Happy, blessed and safe holidays to all during this last month of the year.

My VW Cabrio gets a Makeover

Here’s some new car news for my friends who are interested….

I’ve been driving my 1996 VW Cabrio for 21 years.  It turned over 200,000 miles on the speedometer about a month or so ago.

I looked around at new cars a few months ago and didn’t see anything that excited me.  So I took my car to my mechanic and asked him to look it over carefully.  He performed some routine maintenance on it, replaced some things, and told me the car’s engine and transmission were in great shape.  So I decided to keep driving it!

I left it at a body shop for Part 1 of a two part makeover a few weeks ago and got it back this week.  Part 2 of it’s makeover happens on August 1.

Dents & Scrapes are gone!
Some new paint….
Now ready for Phase 2 of it’s makeover!
The morning I dropped it off for Phase 1 of its makeover

Click here for an update.

My Newly Re-sewn and Newly Sewn Top

Vogue 2074 is a close fitting, wrap or mock wrap top (in three lengths) that includes above elbow or long sleeves with stitched hems. The pattern also includes straight or A-line skirts in three lengths (mid-knee, below mid-knee, above ankle) with a contoured waistline and a back zipper.

I sewed two versions of the top.

IMG_20160321_160648018 IMG_20160321_160914851
Vogue 2074
Vogue 2074
Cream Top Teal Top
Fabric Used Polyester Double Knit Rayon (70%) / Poly (28%) / Spandex (2%) blend
Version Sewed Version E (wrap top) Version I
(mock wrap top)

IMG_20160321_160648018Cream top: I originally sewed version E in a cream polyester double knit about 15 years ago. The wrap top includes ties that are sewn at each side seam. The ties are tied together at the left side. The longest tie is sewn at the left side seam and is threaded through a hole on the right seam and then wrapped around the back on the outside of the top to meet up with the right tie at the left side.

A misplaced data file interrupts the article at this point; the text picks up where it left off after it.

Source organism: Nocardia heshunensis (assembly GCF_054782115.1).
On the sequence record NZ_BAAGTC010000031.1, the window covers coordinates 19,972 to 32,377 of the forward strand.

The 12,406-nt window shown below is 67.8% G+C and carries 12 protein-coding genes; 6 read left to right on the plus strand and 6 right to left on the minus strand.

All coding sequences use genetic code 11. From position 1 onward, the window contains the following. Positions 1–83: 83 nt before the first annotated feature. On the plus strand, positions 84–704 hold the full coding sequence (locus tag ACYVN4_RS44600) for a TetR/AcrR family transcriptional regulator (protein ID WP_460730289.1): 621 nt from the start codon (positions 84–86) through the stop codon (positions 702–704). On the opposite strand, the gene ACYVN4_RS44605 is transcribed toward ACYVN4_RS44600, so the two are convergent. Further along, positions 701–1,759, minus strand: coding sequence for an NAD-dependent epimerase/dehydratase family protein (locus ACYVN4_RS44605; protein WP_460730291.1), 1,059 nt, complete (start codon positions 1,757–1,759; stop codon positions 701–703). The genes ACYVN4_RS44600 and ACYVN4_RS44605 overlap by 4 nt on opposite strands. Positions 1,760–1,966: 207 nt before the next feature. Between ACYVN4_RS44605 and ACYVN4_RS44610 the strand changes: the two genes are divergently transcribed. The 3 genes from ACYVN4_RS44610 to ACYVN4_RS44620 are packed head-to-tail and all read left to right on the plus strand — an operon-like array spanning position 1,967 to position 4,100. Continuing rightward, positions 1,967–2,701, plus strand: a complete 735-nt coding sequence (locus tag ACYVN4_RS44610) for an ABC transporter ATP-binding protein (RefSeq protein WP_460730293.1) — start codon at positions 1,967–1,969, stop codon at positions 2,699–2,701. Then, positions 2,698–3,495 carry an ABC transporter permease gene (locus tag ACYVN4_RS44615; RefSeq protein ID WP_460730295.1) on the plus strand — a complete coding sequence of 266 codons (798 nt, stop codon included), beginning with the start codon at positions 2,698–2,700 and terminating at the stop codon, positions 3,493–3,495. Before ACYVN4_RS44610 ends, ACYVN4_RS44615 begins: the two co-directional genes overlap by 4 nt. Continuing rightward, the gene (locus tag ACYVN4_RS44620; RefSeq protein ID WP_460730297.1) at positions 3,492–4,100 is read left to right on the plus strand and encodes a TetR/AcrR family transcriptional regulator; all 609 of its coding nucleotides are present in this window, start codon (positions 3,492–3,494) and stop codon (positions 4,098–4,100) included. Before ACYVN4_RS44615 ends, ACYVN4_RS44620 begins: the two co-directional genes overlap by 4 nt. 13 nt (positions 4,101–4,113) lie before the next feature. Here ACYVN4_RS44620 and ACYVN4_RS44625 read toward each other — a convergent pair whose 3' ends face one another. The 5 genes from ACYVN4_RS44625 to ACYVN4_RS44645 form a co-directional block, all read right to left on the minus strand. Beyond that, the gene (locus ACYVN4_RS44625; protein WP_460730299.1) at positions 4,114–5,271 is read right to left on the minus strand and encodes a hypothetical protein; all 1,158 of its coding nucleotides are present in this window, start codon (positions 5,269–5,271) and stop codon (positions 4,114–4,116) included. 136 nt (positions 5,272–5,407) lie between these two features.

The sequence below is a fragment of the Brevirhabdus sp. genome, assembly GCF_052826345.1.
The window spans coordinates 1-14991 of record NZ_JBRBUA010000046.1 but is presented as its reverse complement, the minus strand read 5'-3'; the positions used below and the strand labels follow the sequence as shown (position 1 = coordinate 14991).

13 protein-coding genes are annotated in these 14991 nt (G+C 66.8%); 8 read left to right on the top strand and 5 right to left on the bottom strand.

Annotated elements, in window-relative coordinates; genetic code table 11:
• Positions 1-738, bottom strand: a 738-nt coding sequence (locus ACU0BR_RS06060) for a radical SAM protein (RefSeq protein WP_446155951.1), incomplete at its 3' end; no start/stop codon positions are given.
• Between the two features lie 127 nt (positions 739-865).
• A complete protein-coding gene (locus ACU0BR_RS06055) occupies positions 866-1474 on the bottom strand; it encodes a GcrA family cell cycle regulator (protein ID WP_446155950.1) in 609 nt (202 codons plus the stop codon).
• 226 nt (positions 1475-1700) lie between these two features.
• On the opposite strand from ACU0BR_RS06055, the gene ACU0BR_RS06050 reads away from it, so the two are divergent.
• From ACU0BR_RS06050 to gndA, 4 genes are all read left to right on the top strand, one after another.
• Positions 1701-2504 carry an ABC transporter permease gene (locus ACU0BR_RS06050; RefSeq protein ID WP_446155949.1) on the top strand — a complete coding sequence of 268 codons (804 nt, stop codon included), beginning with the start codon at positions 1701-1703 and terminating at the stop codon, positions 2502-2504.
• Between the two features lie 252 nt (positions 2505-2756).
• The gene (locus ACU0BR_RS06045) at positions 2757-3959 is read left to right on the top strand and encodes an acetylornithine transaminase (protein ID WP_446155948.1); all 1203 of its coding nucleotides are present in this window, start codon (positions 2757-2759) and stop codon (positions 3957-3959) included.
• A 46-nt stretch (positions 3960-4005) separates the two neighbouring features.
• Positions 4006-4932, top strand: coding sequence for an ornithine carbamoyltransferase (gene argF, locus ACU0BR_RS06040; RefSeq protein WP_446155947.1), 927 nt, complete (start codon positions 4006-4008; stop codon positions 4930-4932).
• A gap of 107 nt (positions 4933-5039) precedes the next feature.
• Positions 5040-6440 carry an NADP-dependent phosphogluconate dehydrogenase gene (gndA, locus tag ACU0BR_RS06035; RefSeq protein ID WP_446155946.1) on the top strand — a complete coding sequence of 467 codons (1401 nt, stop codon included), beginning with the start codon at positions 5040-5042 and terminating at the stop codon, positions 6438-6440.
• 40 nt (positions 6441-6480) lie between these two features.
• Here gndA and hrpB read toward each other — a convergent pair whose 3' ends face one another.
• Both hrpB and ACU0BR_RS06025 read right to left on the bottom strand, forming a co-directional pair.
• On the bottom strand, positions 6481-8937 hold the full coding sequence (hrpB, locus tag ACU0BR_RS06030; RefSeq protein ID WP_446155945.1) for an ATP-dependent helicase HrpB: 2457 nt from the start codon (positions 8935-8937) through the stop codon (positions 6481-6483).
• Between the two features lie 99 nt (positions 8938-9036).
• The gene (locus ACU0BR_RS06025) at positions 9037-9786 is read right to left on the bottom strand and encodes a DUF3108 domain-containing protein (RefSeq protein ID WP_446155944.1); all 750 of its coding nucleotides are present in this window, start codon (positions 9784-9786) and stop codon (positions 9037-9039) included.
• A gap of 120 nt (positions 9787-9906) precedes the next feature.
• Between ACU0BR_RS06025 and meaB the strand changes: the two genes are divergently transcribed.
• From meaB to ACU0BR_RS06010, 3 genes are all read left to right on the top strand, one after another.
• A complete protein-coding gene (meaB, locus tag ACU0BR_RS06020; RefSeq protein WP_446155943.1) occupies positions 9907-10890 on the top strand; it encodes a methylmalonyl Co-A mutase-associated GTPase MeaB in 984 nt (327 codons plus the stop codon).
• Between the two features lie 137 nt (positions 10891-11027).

When I originally sewed this top, I included shoulder pads with it. I didn’t sew the pads onto the top, instead I added snaps on the pads and along the shoulder seam lines so I could easily remove the pads when I laundered the top.

The top I originally cut and sewed was too large, so I needed to take it in before I could wear it again. I never liked the way the wrap ties worked or looked, and I didn’t like the way I had to feed the tie through the small hole on the right side seam. I also didn’t like how the tie looked when it was wrapped around my back. The top was way too fiddly to suit me. I only remember wearing it two or three times. The top had been hanging in the back of my closet for years.

Alterations
I ripped out the side seams, removed the ties and sewed the side seams back up to form a mock wrap top. When I sewed the seams, I took the seams in by about an inch on each side. I also permanently retired the shoulder pads – I have broad shoulders and never needed them in the first place.

After I made these alterations, I was much happier with the top

Sewn 15 years ago After My Alterations
wrap blouse IMG_20160321_160648018

I was so happy with my new old top that I decided to make another one in teal.

IMG_20160321_160914851Teal top: This time I sewed the mock wrap version (version I). This version is a few inches shorter than the wrap version. Since I preferred the wrap version length, I cut out Version E, but modified the side seams to match the seams in the mock wrap version pattern pieces (the side seams flare out a bit more). I also didn’t include a collar and cut out the smaller size.

Wrap tops are stylish and classic – they don’t go out of style – and I think they flatter small busted women like me. I especially like well designed mock wraps because they look like wrap tops without all the fussiness.

A New Black Suit